Mike Hussey expects Steve Smith and David Warner to be in World Cup squad
Steve Smith and David Warner will finish serving their bans in late March 2019, just around two months before the start of the World Cup.
Australia are not scheduled to play any ODI cricket between the time the duo becomes available for national duty and the World Cup, but Mike Hussey believes that shouldn’t prevent them from being automatic selections for the marquee event.
As such, the two played ODI cricket last in January 2018. But Australia have had a terrible run in the format in recent times, meaning alternatives for Smith and Warner – at least at the moment – are few.
Since crashing out of the Champions Trophy in June 2017 after losing to England in a group-stage match, Australia have played 14 ODIs. Of these, they have won just two, losing series in India and at home against England, and are now 4-0 down in a five-match series in England. They are without their three main pacers – Mitchell Starc, Josh Hazlewood and Pat Cummins – apart from Smith and Warner.
Automatic selection when they are available then? “It’s hard to say so far out, but the quality of player they are you probably would say they are,” said Hussey to the Cricket Australia website.
“As long as they do everything right in the lead up, they’re in good touch skills-wise, they’re in good fitness, no injury concerns and they’ve done all the right things preparation-wise and behavioural-wise as well, then you’d have to think they’d come straight back in because they’re such quality players.”
Though Smith and Warner are missing the ongoing series, they were very much around when Australia lost the Champions Trophy, and were part of the side that lost series to South Africa (2016), New Zealand (2017), India (2017) and England (2018).
Unfortunately for Australia, the tour of England has been fairly disastrous. They have conceded runs in buckets and not been able to score nearly as many as they would have wanted. In an ideal situation, Australia wouldn’t want to bring Smith and Warner back without enough practice, but unless things improve for the ODI team between now and then, there might not be an option.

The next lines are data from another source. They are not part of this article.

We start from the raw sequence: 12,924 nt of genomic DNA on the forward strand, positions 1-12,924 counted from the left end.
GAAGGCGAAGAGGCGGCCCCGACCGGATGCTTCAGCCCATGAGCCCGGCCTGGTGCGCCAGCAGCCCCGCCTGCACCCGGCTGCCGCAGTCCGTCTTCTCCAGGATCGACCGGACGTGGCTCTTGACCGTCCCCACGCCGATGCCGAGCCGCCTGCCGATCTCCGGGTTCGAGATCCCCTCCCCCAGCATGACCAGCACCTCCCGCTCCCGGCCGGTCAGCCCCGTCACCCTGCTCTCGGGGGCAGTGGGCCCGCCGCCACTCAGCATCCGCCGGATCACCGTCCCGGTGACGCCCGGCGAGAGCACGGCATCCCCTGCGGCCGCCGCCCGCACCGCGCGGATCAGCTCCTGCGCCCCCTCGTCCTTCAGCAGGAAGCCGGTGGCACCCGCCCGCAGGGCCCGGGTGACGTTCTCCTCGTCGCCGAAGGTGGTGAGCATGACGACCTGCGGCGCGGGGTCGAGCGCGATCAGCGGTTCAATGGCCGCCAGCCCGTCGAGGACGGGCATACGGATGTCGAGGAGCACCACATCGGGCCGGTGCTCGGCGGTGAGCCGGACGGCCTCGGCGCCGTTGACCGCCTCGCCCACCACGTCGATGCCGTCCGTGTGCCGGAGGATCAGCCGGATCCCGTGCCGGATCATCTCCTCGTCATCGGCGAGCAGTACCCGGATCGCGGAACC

“It [World Cup] is not a long time away and that’s the one thing that does concern me,” Hussey said. “Leading into a World Cup year, you want to have continuity with your team, you want to get the guys playing together, getting the understanding, the communication out in the middle, knowing their roles very well and feeling comfortable around each other and that’s what England have been able to do.
“That’s why I think they’ll go into the World Cup as favourites because they have such a settled team and they’ve been playing together for quite a period of time now. Now Australia’s not going to have that luxury.
“We’re going to have some quality players coming back in but they’re not going to have much time to really build that continuity and communication between the group.”
Mr Cricket also feels that trying out Aaron Finch at No.5 in the ongoing series against England is a good idea but not ideal, and that if everything goes to plan, Finch should open the innings with Warner at the World Cup.
“I initially thought that Aaron Finch is best suited to the top of the order and he probably still is – he can be so dynamic and destructive getting off to fast starts,” said Hussey, even as he added that his views on that had started to “soften”.
“I think about his combination with David Warner over the last few years from around that World Cup time in 2015, and when they got Australia off to a flying start then Australia won just about every single game. It’s probably the best spot for him. However, I have seen him bat in the middle order in T20 games at the IPL over the last couple of seasons and he does an amazing job. He really is a natural in that role.
“He comes in and seems find the middle of the bat straight away, he seems to be able to find the boundary straightaway even if the field is back – he’s got power to be able to clear the fence. I’ve been really impressed with how he’s played in that middle-order role.”